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Robotics

Earlier in the year, Kuka Robotics made a big fuss about its ping-pong playing robot facing up against professional player Timo Boll. Sadly, the promised match turned out to be just an advert and the robot wasn't as capable as had been made out. While Japanese firm Omron has been quick to point out that its new robot ping-pong-player is by no means capable of taking on and beating even a semi-skilled human opponent, it is capable of entering into long rallies with human players. Read More
If a robot is looking for victims at a disaster site, or even exploring another planet, then it certainly better not get stuck in the sand. That may now be a little less likely to happen, as scientists recently studied one of the best sand-travelers in the animal kingdom – the sidewinder rattlesnake. After they analyzed its movement patterns and applied them to an existing snake-inspired robot, that robot was better able climb up sandy inclines. Read More
Following in the footsteps of Hiroshi Ishiguro's eerily lifelike creations, Toshiba introduced its very own take on the human-looking droid at Japan's CEATEC electronics trade show this week. The communication android has been built to communicate in Japanese sign language, requiring fluid and precise movement of its arms and hands. Read More
The animal kingdom contains many examples of efficient forms of locomotion, so it's no wonder that we've been seeing a lot of animal-inspired robots – recent examples have included a robotic cheetah, fish and snake. Plants, however, just sit there ... don't they? Actually, they do move, just not necessarily in a Point A to Point B manner. With that in mind, Europe's PLANTOID project consortium is now in the process of developing a tree-like robot. Its descendants might ultimately find use in the exploration of other planets. Read More
Thanks to mobile phone technology, getting caught in a disaster means that help is only a call away – unless the disaster knocks out the electricity to the cell towers. To help bring the phones back on line to aid in recovery efforts, researchers at Michigan Technological University are developing a team of robots designed to restore power to towers and other communication sites. Read More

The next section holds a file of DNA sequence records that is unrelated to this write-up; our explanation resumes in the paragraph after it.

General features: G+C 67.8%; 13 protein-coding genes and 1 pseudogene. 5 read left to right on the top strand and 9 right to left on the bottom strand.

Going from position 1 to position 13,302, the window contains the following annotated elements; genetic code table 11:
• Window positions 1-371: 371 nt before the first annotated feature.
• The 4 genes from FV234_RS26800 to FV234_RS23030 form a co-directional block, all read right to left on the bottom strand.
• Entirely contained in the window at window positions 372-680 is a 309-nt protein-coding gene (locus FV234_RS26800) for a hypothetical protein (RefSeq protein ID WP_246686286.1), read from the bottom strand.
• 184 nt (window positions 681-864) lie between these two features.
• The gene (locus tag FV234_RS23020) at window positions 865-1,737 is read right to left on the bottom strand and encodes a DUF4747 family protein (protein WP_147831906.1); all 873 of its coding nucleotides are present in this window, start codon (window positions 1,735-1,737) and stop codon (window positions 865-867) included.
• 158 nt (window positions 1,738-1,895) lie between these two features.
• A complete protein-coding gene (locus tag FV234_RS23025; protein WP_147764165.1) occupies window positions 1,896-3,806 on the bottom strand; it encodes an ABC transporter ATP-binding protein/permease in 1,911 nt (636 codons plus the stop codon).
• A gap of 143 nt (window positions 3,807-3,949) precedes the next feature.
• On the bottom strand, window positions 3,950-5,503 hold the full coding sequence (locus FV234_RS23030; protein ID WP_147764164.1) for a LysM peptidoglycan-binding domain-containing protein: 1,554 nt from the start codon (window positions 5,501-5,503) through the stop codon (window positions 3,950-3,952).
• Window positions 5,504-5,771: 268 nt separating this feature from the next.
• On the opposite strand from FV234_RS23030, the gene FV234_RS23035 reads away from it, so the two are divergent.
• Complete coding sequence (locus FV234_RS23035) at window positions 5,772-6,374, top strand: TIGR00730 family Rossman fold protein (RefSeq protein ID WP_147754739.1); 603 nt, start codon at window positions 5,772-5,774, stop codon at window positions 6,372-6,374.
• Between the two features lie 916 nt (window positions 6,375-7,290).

The only thing better than state-of-the-art robotics is when it's combined with Force 9 cuteness. Japanese electronics company Murata Manufacturing has given us one example with the unveiling if its robotic Cheerleaders. The squad of ten ball-mounted robots uses advanced ultrasonics, infrared, and group control technology to perform synchronized dance routines with perfect stability. Read More
Maritime smugglers will often hide contraband in false hulls or propeller shafts within their boats. While there are ways in which port authorities can search for such stashes, the smugglers often have time to ditch their illicit goods before those searches can be performed. However, what if there were stealthy, inexpensive, underwater hull-hugging robots that could check the boats out, without the crews even knowing they were there? That's just what a team at MIT is developing. Read More
In order for household robots to be truly useful, it would be great if they could go and get items for you, without having to be shown where those things are. Thanks to research being carried out at Georgia Tech, that may someday be the case. A robot there is now able to search out hidden objects – as long as they've been labelled first. Read More
Harvard University labs, working in collaboration with Trinity College Dublin, are offering a comprehensive online toolkit to help in the design, creation, and control of soft robots made from flexible materials. Aimed at skilled and novice researchers alike, the Soft Robotics Toolkit provides a veritable cornucopia of downloadable, open-source plans, step-by-step tutorial videos, and real world studies for users to apply to their own soft robot project. Read More
Three years ago, we first heard about GelSight – an experimental new system for imaging microscopic objects. At the time, its suggested applications were in fields such as aerospace, forensics, dermatology and biometrics. Now, however, researchers at MIT and Northeastern University have found another use for it. They've incorporated it into an ultra-sensitive tactile sensor for robots. Read More
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